Observations that MCT2 is expressed within the PSD area of several glutamatergic, but not GABAergic, synapses in the cortex, the hippocampus and the cerebellum (Bergersen et al. 2001, 2005; Pierre et al. 2002) raise the question whether this synaptic localization is necessary to ensure an adequate supply of energy substrates to postsynaptic terminals upon excitation. Furthermore, it leads to the possibility that expression of MCT2 could be regulated in order to adjust supply of monocarboxylates in register with demands. Consistent with this idea, the neurotransmitter noradrenaline was shown to enhance MCT2 expression in cultured neurones (Pierre et al. 2003). In addition, the parallel distribution of MCT2 with AMPA receptor GluR2/3 subunits in the same vesicles within spines bearing glutamatergic synapses suggests that MCT2 might participate to the same translocation processes that AMPA receptors undergo at these synapses (Bergersen et al. 2005). If it was demonstrated to be the case, this would provide an elegant mechanism to further tie changes in activity linked to synaptic plasticity with energy metabolism.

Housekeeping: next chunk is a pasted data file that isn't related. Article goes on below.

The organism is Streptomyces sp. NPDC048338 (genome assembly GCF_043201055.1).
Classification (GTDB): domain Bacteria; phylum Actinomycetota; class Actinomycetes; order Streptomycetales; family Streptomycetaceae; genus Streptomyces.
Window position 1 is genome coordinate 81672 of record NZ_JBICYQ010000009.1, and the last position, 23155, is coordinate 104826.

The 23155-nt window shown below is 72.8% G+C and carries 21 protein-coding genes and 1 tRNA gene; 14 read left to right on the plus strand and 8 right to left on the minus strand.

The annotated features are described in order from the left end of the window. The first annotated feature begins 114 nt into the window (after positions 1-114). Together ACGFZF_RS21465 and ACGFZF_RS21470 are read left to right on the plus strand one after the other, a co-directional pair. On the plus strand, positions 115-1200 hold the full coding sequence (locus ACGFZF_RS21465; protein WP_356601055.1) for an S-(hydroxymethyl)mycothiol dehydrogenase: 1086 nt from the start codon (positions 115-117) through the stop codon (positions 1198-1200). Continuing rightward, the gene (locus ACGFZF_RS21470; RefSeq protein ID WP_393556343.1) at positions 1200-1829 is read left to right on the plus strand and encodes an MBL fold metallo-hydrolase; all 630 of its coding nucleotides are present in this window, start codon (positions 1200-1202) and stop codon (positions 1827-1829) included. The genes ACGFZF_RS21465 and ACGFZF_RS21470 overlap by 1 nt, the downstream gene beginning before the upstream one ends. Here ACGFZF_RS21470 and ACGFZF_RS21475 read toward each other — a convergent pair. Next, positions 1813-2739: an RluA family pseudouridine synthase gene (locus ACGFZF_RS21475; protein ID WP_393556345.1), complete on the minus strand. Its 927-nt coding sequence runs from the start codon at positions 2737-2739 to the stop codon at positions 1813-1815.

Progress in our understanding of the roles of monocarboxylate transporters in the CNS might provide new insights in different areas of neuroscience. Apart from the obvious implications in neuroenergetics, changes in expression of MCTs could alter the metabolic responses of a brain region upon activation, leading to modified brain imaging signals that are based on metabolic parameters (Bonvento et al. 2002). A specific role of monocarboxylate transporters in fuel sensing and possible control of food intake as well as body mass is also emerging. Moreover, a variety of pathological states are characterized by metabolic perturbations of the CNS (e.g. Alzheimer's disease) and it is likely that MCTs could be involved either as contributing factors or as part of adaptive mechanisms. Thus, the study of monocarboxylate transporters in the CNS, just like in other tissues (Halestrap and Meredith 2004), might be of prime importance to fully appreciate how energy metabolism represents a critical factor for brain function.